Images: Enrico Fabian; From the No Waste Challenge
With the planet drowning in waste, What Design Can Do (WDCD) recently launched the No Waste Challenge, its third Climate Action Challenge in partnership with the IKEA Foundation. This global design competition calls on all creatives and innovators to address the enormous impact of waste and consumerism on climate change. UnBox Cultural Futures Society is responsible for the execution of this challenge in India. Quicksand is an interdisciplinary creative consultancy, that facilitates the creation of meaningful experiences through design research and innovation. We’re in conversation with Ayush Chauhan, managing partner and co-founder of Quicksand and the UnBox Cultural Futures Society to know more about the studio’s practice and the No Waste Challenge.
Tell us a little about yourself and what was it that motivated you to establish Quicksand Design Studio?
My interest lies at the intersection of design and social impact — by connecting the best practices of design, business and social entrepreneurship with development programs. I am confident we have a powerful set of tools to address the pressing and complex issues of equity, public health, education, environment and a variety of other development concerns. Quicksand emerged from the need to set up such an interdisciplinary practice, that could rally the skills and mindsets we needed to bring about change within complex systems. Over the last decade and half of our practice, I have strongly advocated for transformative roles for design within public policy, international development, social enterprise and innovation. In this capacity, we have worked with organisations as diverse as Unilever, World Bank, UNICEF and the Bill and Melinda Gates Foundation, to design products and services that promote sustainability and quality of life for low-income communities.
In my role at Quicksand, I am responsible for leading the studio in new business, strategy and venture creation. I think it was our basic curiosity for storytelling that spurred our foray into human-centred design and led my partners (Babitha George, Kapil Das, Avinash Kumar, and Neha Singh) and I to co-found Quicksand Design Studio. Also, at the time there was a dire need for a space which explored and celebrated design thinking and doing. There was a huge gap between the needs of designers and the approaches taken by traditional research on design-related issues.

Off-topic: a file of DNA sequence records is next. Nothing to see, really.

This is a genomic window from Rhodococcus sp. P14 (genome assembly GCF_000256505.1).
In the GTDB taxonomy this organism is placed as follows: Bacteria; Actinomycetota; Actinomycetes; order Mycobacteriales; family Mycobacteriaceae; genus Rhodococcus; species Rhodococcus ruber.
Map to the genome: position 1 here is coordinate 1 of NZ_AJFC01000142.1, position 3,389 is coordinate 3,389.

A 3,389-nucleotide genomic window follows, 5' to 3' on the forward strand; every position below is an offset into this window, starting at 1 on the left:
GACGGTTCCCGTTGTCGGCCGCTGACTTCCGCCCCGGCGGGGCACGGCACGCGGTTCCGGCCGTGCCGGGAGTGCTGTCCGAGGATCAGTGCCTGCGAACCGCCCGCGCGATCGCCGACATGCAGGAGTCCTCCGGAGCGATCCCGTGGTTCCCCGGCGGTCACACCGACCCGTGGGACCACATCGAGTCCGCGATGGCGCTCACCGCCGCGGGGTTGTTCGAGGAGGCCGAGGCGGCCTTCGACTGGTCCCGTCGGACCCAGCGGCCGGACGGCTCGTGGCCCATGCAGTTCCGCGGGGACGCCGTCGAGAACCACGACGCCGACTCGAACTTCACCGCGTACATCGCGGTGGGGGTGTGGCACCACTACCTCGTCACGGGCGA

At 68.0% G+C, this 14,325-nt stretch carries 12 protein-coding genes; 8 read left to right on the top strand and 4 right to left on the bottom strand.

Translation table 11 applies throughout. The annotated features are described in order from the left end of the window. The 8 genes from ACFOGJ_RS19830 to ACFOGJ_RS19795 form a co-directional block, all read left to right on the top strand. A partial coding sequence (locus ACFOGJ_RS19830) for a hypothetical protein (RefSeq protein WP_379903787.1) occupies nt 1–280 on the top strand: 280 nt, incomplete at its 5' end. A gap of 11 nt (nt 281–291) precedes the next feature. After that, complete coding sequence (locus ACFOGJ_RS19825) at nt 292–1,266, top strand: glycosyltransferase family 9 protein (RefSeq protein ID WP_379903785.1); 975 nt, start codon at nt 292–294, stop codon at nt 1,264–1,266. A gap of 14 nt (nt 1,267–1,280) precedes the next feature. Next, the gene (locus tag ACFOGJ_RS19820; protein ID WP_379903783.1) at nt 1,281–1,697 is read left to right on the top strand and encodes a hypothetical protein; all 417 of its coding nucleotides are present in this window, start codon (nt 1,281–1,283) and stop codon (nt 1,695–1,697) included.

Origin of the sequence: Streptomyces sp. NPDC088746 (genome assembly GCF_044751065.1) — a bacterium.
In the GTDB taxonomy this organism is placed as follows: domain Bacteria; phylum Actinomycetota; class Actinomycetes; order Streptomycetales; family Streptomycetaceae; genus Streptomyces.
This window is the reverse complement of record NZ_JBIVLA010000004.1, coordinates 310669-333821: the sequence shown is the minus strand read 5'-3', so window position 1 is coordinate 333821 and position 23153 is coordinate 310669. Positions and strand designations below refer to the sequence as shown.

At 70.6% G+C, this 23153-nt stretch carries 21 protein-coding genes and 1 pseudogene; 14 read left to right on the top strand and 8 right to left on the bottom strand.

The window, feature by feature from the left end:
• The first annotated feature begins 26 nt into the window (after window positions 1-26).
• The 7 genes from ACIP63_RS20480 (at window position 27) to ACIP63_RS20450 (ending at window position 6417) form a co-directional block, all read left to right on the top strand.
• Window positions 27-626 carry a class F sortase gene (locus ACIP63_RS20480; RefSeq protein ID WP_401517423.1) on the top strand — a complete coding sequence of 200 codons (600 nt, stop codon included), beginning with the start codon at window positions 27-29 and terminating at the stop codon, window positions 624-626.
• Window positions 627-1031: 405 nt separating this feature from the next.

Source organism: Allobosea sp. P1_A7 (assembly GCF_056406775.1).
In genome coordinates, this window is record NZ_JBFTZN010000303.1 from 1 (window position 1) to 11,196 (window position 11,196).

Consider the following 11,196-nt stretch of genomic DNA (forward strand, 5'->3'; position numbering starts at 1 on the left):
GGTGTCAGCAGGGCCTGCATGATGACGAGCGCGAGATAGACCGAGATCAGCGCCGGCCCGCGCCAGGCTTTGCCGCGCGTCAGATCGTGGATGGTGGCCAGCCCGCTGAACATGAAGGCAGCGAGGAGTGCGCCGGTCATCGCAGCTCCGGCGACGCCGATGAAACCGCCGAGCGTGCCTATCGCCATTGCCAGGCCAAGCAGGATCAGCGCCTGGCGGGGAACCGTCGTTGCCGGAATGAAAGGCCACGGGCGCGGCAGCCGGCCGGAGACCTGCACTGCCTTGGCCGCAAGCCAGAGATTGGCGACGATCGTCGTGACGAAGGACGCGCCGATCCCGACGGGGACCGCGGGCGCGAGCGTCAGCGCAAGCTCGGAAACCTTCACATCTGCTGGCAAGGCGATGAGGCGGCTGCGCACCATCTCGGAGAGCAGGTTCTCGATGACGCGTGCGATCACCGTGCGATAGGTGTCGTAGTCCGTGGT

What does the consultancy stand for?
Our practice builds on inspiration and insights from the 'experiential reality' of people, whether they be users, stakeholders or clients. We are investigators, exploring the complexities of human systems. We then convert this contextual understanding into innovations that can improve the quality of life of end users or beneficiaries. Having worked in this domain for over 16 years, our belief that interdisciplinary, creative practices hold out a promise for more purposeful pursuit of growth — or at least one that is adequately balanced between the needs to create impact at a business, societal and personal level — is stronger than ever.
From the No Waste Challenge
What informs or inspires your work at Quicksand?
At Quicksand, design thinking informs business and development strategy at every level, from policy makers and corporate boards to the front line health workers and service staff. Our agenda for expanding the scope for design thinking has embedded us in varied sectors such as finance, water and sanitation, consumer goods, education, new media and technology. Through our successes in seemingly disparate paradigms, we have demonstrated the transformative power of design thinking.